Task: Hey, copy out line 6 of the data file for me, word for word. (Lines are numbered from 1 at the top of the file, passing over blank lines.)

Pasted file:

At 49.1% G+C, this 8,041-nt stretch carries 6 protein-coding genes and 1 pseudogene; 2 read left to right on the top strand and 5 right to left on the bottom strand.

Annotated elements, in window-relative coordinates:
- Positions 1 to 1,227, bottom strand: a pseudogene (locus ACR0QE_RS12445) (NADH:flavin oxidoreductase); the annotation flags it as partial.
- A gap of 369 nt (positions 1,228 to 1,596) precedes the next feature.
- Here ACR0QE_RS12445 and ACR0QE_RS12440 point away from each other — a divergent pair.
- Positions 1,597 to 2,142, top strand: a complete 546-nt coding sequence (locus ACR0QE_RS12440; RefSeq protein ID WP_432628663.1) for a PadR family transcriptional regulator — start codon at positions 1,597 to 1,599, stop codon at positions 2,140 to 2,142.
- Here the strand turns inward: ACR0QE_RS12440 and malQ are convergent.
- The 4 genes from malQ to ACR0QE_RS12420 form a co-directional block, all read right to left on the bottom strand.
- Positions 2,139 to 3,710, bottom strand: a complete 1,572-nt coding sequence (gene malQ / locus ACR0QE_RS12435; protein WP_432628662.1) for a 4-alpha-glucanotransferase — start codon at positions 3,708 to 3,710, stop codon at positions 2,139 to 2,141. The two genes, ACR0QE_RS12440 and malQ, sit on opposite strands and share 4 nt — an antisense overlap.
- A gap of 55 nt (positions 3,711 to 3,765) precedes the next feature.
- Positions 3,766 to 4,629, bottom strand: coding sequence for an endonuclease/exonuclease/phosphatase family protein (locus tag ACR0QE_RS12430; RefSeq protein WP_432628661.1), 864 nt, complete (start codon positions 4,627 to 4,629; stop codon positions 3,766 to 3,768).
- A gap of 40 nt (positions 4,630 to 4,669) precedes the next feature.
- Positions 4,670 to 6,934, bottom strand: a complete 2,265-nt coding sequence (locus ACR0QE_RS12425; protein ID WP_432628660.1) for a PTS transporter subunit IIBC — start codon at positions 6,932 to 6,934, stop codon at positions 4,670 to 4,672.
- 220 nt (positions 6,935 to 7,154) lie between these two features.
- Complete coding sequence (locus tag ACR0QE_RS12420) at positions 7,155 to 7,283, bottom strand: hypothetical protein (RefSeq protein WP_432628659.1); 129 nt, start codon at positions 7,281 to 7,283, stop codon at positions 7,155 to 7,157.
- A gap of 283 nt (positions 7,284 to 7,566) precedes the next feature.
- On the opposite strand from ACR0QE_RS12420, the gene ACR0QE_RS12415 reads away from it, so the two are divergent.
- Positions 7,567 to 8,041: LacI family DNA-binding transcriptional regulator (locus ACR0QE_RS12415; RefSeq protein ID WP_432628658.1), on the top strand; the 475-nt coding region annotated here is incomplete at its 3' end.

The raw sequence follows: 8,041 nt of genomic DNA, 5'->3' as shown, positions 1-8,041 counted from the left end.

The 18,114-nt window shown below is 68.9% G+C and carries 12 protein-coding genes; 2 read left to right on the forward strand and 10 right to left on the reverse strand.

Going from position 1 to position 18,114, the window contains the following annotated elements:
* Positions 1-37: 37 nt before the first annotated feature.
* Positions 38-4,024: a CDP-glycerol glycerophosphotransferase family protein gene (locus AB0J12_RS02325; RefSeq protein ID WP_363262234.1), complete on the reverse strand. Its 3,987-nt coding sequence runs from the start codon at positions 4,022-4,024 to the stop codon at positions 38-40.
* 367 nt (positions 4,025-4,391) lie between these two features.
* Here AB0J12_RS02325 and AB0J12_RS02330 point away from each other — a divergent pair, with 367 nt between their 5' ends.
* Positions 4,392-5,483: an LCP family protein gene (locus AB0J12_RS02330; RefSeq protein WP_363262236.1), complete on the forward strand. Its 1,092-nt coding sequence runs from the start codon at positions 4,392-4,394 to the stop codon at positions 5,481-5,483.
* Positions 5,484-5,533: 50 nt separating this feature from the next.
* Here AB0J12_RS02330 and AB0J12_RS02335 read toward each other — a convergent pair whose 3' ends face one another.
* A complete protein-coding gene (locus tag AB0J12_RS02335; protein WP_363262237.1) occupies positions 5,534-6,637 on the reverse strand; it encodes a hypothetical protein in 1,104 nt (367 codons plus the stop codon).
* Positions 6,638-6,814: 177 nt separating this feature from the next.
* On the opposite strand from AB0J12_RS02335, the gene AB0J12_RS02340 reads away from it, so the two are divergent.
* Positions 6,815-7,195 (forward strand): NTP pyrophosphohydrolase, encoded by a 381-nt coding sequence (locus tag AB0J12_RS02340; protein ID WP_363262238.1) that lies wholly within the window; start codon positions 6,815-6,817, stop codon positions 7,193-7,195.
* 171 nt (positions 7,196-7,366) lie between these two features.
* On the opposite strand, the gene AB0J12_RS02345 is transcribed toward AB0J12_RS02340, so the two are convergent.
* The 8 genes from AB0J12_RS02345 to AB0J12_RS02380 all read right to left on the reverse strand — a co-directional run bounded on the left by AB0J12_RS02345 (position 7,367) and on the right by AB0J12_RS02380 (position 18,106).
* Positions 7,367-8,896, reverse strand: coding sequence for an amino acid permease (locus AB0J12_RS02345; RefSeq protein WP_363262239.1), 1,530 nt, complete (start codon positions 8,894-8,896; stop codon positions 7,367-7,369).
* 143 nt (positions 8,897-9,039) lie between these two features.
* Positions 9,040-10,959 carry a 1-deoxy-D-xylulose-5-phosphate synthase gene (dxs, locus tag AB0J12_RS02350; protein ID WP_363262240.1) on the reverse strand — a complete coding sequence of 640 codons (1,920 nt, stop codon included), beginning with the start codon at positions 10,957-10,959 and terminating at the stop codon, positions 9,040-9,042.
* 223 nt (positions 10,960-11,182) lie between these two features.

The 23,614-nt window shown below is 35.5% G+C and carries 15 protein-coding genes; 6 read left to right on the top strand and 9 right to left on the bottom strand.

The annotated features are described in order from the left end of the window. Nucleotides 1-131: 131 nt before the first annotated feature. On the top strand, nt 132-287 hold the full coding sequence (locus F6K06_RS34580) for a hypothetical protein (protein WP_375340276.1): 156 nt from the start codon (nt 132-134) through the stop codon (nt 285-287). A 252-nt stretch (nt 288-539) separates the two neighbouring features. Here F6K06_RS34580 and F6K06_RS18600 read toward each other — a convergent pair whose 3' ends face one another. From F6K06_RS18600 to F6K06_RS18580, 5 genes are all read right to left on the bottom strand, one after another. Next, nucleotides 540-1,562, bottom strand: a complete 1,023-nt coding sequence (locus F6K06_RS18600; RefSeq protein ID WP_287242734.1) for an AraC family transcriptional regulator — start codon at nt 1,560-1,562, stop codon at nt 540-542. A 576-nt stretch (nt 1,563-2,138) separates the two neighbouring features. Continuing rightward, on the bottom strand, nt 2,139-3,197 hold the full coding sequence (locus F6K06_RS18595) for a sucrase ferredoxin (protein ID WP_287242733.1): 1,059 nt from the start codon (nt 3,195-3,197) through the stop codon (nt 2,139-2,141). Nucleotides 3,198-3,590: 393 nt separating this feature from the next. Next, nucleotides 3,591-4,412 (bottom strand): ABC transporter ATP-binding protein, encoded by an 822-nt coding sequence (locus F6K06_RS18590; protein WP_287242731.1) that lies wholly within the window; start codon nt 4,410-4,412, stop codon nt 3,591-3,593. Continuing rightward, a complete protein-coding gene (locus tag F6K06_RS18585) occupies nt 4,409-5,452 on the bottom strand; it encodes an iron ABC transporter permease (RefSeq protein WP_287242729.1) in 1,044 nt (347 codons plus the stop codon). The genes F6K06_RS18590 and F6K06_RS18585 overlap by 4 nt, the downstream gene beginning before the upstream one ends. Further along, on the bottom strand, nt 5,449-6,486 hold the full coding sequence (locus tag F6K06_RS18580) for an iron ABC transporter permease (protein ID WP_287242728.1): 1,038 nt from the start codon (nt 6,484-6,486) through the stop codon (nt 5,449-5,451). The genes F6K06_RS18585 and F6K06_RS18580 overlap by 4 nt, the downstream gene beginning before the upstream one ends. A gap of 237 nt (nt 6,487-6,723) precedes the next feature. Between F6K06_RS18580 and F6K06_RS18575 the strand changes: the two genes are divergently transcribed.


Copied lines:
- Positions 1,597 to 2,142, top strand: a complete 546-nt coding sequence (locus ACR0QE_RS12440; RefSeq protein ID WP_432628663.1) for a PadR family transcriptional regulator — start codon at positions 1,597 to 1,599, stop codon at positions 2,140 to 2,142.